- Economic Losses: The most significant factor in calculating damages is the value of the loss that a victim sustains. This would include wages lost, money paid for medical treatment such as doctors, hospitalization, medication, physical therapy, rehabilitation and the cost of treating potential future medical expenses as well. If a person suffers effects that can be expected to be permanent, such as a loss of earning capacity due to injury, then that should be compensated also.
- Pain and Suffering: There should be some amount for pain and suffering;
- Punitive Damages: In rare cases, the facts may justify an award of punitive damages.
It is important to keep in mind that insurance companies are most often the ones who pay damages on behalf of a person who has an auto insurance policy. Again, the fact that the physical effects of whiplash are not visible makes many insurance companies skeptical of whiplash. Insurance companies may doubt the seriousness of whiplash and its effects. For this reason, it is important to carefully document the injury for legal purposes.
What Should I Do If I Suffer Whiplash in an Accident?
If a person suffers a whiplash injury, they should seek immediate medical attention. If injuries are not properly diagnosed and are left untreated, they may have worse long-term neck problems than they would have if they had received the right treatment right away. Of course, a person’s first priority is to get the best possible medical care for their injuries.
In addition, after a person is sent home from the doctor or emergency room, they should seek immediate medical attention, if they develop new symptoms or symptoms that do not go away.
If a person suffered a whiplash injury in an accident which was not their fault, they should contact an experienced personal injury attorney in their area for guidance as to how to proceed.
It is very important to gather evidence for a possible lawsuit. A person should be sure to keep detailed records of the accident, their symptoms, the impact the symptoms have on their lifestyle and the treatment they receive for their injuries. The person should also gather all documentation related to their medical treatment and the expenses they incur that are related to the accident. For example, if they have to pay for child care when they receive treatment, they want to keep a record of those child care expenses.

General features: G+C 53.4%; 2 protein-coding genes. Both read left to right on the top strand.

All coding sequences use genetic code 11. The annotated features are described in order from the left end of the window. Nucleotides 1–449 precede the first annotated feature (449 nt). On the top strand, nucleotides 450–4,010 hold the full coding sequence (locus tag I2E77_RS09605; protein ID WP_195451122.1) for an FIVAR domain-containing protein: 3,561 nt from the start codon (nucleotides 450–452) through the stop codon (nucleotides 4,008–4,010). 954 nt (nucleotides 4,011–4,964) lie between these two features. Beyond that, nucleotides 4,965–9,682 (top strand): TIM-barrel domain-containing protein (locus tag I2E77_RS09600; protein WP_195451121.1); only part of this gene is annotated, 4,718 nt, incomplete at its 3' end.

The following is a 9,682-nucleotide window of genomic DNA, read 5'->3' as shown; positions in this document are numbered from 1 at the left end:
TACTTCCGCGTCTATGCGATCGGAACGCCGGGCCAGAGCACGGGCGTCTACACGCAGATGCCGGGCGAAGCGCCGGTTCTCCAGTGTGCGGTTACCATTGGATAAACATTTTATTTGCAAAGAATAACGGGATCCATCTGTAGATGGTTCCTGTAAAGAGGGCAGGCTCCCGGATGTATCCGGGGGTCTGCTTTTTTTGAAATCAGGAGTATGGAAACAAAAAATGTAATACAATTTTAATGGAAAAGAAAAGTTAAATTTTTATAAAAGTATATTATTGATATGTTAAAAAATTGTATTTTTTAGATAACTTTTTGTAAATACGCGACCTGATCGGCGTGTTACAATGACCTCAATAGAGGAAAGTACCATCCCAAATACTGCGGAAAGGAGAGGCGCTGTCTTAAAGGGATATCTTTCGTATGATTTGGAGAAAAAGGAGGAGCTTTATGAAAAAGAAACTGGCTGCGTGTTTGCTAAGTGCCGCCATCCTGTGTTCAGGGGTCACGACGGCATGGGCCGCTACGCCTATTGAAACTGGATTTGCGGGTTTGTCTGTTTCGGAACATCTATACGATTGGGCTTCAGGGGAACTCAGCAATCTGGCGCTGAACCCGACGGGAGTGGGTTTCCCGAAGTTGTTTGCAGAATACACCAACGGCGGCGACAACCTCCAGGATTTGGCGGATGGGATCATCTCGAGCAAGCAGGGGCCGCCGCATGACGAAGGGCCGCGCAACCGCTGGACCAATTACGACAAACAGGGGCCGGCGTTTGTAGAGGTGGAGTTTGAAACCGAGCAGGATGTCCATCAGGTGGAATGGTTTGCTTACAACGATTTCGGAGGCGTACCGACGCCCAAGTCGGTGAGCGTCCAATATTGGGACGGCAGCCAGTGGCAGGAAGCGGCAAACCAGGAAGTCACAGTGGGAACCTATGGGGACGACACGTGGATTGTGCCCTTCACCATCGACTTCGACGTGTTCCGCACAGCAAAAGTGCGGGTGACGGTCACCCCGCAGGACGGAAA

As noted above, insurance companies often doubt the seriousness of whiplash injuries. But the fact is that when a person undergoes a sudden backward and forward movement, or jolt, of the head, in addition to whiplash, it can cause a closed head injury that takes place within the skull. And any type of injury where your head is forcefully shaken can cause a concussion.
Not all victims of whiplash will sustain a concussion. Whether a person suffers a concussion or not depends on how the head moves in the accident. However, if a person has suffered a concussion in a car accident, they have probably also suffered some degree of whiplash. Concussions and whiplash often happen together, but not always.
So, if a person suffers from significant whiplash with or without a concussion, their injuries can be serious and proving them challenging. Again, an experienced personal injury attorney can help prove the significance of whiplash or concussion injury.
Do I Need an Attorney If I Suffered a Whiplash Injury?
If you have suffered a whiplash injury, you should speak with an experienced local car accident attorney as soon as possible. Your lawyer will help you build your case, and negotiate with insurance companies. In the event that your case goes to court, your attorney can also represent your best interests and help you collect an amount of damages that will compensate you completely for your injuries.